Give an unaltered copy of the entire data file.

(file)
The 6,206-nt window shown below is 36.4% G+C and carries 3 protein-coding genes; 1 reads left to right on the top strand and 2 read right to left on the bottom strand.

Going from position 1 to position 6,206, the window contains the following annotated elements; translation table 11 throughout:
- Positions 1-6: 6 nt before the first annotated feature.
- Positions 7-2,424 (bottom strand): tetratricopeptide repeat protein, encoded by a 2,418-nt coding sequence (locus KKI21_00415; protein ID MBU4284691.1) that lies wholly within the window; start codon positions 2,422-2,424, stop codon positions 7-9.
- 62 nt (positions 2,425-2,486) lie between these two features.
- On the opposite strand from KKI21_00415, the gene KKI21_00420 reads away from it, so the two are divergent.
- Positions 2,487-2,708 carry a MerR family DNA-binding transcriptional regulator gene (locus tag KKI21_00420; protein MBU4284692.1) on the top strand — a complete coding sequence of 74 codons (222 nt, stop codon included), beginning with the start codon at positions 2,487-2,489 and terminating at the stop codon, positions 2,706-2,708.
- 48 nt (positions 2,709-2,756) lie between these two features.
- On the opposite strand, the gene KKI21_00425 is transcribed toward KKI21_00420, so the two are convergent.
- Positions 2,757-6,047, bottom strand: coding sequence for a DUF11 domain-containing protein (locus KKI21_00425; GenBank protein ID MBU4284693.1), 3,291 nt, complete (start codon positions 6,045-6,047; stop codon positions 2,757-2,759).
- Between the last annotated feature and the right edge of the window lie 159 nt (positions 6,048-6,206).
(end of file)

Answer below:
The 6,206-nt window shown below is 36.4% G+C and carries 3 protein-coding genes; 1 reads left to right on the top strand and 2 read right to left on the bottom strand.

Going from position 1 to position 6,206, the window contains the following annotated elements; translation table 11 throughout:
- Positions 1-6: 6 nt before the first annotated feature.
- Positions 7-2,424 (bottom strand): tetratricopeptide repeat protein, encoded by a 2,418-nt coding sequence (locus KKI21_00415; protein ID MBU4284691.1) that lies wholly within the window; start codon positions 2,422-2,424, stop codon positions 7-9.
- 62 nt (positions 2,425-2,486) lie between these two features.
- On the opposite strand from KKI21_00415, the gene KKI21_00420 reads away from it, so the two are divergent.
- Positions 2,487-2,708 carry a MerR family DNA-binding transcriptional regulator gene (locus tag KKI21_00420; protein MBU4284692.1) on the top strand — a complete coding sequence of 74 codons (222 nt, stop codon included), beginning with the start codon at positions 2,487-2,489 and terminating at the stop codon, positions 2,706-2,708.
- 48 nt (positions 2,709-2,756) lie between these two features.
- On the opposite strand, the gene KKI21_00425 is transcribed toward KKI21_00420, so the two are convergent.
- Positions 2,757-6,047, bottom strand: coding sequence for a DUF11 domain-containing protein (locus KKI21_00425; GenBank protein ID MBU4284693.1), 3,291 nt, complete (start codon positions 6,045-6,047; stop codon positions 2,757-2,759).
- Between the last annotated feature and the right edge of the window lie 159 nt (positions 6,048-6,206).